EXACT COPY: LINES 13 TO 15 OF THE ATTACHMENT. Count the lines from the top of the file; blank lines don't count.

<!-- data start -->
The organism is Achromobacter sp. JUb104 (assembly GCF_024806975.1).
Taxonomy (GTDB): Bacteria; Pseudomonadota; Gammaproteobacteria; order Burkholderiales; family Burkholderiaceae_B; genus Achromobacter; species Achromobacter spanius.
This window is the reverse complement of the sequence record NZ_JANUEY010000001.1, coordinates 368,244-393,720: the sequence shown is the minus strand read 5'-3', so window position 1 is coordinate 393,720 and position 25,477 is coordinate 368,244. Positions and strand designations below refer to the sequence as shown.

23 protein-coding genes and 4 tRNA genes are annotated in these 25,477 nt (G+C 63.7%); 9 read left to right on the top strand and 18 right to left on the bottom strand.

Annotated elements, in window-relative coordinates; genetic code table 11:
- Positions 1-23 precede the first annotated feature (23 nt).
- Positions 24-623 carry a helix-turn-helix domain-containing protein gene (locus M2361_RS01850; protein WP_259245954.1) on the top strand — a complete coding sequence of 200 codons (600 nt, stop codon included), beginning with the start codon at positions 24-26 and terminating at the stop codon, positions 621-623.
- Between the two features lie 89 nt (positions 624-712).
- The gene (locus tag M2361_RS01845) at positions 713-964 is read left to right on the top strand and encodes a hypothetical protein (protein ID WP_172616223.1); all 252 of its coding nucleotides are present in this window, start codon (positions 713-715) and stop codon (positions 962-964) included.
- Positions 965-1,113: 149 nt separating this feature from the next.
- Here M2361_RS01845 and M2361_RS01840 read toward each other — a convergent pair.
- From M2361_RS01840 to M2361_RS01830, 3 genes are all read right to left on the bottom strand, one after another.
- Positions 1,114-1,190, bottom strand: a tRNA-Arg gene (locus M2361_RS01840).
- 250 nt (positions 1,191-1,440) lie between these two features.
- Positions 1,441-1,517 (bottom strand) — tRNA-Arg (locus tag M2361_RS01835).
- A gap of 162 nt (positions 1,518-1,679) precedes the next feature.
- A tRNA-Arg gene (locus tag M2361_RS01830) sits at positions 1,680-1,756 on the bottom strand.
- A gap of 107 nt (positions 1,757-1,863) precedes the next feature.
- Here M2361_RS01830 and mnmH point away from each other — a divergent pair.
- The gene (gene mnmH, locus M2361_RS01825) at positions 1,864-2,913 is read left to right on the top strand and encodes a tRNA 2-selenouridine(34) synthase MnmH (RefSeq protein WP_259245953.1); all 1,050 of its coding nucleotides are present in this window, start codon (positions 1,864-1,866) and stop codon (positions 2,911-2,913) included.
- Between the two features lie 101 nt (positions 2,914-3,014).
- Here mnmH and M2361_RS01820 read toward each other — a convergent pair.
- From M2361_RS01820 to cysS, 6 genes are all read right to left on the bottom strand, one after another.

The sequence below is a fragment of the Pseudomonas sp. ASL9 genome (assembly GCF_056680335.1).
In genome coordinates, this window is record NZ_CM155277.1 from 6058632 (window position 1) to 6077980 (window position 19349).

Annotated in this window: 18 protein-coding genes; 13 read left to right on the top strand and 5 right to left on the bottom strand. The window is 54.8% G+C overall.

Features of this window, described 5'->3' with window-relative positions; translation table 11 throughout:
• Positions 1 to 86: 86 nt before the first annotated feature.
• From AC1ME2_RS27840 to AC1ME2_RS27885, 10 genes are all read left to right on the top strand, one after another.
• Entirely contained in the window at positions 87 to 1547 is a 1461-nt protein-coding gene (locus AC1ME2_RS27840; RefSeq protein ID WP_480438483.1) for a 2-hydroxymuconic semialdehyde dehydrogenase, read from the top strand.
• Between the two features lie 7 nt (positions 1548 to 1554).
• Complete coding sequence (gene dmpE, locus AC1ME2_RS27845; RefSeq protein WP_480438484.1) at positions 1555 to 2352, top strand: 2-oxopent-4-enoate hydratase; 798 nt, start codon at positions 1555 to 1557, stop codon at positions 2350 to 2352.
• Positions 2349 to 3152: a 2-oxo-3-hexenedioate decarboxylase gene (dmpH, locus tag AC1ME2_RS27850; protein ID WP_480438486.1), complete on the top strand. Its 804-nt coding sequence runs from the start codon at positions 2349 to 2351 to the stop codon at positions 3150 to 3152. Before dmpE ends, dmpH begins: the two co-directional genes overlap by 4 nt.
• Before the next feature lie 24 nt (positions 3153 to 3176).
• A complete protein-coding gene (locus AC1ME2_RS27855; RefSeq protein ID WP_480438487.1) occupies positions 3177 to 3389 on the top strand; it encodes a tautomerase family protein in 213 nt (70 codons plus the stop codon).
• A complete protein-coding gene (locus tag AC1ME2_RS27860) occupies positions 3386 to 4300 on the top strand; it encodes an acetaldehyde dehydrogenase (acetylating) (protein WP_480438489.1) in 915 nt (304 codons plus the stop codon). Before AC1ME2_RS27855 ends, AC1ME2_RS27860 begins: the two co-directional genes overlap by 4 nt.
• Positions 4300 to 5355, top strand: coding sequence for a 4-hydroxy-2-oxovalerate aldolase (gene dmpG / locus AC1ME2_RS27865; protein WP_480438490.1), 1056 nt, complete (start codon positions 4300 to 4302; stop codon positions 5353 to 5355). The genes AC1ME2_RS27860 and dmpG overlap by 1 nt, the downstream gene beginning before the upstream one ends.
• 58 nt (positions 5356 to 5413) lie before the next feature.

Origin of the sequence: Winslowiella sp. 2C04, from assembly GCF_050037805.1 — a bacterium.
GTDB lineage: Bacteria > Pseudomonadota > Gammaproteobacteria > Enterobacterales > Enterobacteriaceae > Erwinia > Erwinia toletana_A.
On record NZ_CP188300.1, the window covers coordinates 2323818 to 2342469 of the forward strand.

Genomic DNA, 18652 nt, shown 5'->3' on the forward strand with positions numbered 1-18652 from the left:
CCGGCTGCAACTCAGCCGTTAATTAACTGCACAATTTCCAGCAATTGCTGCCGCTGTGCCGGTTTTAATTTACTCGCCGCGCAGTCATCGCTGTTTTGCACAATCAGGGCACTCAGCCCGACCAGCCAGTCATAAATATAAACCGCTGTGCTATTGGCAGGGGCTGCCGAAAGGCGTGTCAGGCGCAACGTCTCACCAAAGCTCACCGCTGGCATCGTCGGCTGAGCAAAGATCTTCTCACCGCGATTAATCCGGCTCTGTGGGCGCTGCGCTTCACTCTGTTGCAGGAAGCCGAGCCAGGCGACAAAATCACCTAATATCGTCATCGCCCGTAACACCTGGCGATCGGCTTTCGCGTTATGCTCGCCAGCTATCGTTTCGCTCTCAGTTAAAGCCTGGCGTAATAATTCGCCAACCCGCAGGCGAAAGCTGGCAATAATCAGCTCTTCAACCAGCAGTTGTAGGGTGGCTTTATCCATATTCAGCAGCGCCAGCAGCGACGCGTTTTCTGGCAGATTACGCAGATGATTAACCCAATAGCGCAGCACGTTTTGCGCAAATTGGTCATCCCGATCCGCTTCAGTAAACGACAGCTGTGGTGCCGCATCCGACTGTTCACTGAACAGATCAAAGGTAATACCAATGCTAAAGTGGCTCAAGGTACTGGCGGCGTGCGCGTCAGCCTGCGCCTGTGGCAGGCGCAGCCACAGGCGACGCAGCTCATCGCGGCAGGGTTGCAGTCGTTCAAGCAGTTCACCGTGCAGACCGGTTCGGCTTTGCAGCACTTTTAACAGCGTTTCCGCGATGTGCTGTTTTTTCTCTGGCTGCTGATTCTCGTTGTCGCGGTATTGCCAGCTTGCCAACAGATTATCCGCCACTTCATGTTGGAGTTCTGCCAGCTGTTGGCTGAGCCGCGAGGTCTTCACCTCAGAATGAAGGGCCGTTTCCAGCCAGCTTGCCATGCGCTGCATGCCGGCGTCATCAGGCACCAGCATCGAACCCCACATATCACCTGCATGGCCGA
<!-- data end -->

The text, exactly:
- Positions 1,114-1,190, bottom strand: a tRNA-Arg gene (locus M2361_RS01840).
- 250 nt (positions 1,191-1,440) lie between these two features.
- Positions 1,441-1,517 (bottom strand) — tRNA-Arg (locus tag M2361_RS01835).